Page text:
Dr. Bree Cummins: "Discovering Genetic Network Interactions Through Iterative Hypothesis Reduction"
- Thursday, September 23, 2021 from 3:00pm to 4:00pm
- Wilson Hall, 1-143 - view map
Abstract: Time series transcriptomics and proteomics data typically record expression levels of thousands of gene products. Discovering the important elements of these data for a specific experimental question is daunting given the combinatorial nature of the problem. Myself and my collaborators take the approach that a sequential set of software tools can reduce hypothesis space tremendously. I will discuss the performance of a set of tools that aims to discover “core oscillators” or clock-like genetic networks that control highly stereotyped cellular phenomena such as the cell cycle and the circadian rhythm. We first reduce the space of potential gene products from thousands to tens, then the space of possible interactions from hundreds to tens, and then we refine this collection of interactions by considering global network dynamics and reducing network space from a factorial down to tens or hundreds again. The first two steps are exhaustive but the last depends on local sampling around an initial guess. We show that this set of software tools is in principle capable of finding core oscillator interactions from high-dimensional data, although sometimes the results are surprising and hard to quantify.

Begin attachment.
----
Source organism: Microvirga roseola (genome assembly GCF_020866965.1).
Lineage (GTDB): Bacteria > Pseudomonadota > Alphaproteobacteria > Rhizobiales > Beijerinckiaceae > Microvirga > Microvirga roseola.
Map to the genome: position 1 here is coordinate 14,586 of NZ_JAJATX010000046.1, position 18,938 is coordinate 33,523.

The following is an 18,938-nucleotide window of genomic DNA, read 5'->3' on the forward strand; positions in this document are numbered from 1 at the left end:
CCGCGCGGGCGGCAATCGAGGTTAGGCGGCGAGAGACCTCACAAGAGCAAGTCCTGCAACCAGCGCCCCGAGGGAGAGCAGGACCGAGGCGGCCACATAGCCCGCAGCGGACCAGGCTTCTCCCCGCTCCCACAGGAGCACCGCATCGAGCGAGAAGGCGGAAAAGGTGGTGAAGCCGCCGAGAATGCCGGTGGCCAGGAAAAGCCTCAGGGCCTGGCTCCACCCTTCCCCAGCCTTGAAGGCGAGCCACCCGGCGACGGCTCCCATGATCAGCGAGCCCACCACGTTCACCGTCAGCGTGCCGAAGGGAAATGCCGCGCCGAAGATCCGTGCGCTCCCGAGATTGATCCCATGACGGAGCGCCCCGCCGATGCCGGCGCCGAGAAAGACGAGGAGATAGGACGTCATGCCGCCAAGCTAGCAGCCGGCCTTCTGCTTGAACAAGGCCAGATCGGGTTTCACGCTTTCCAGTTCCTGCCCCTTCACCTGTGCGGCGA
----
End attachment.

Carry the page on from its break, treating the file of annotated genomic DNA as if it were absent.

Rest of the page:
- Department of Mathematical Sciences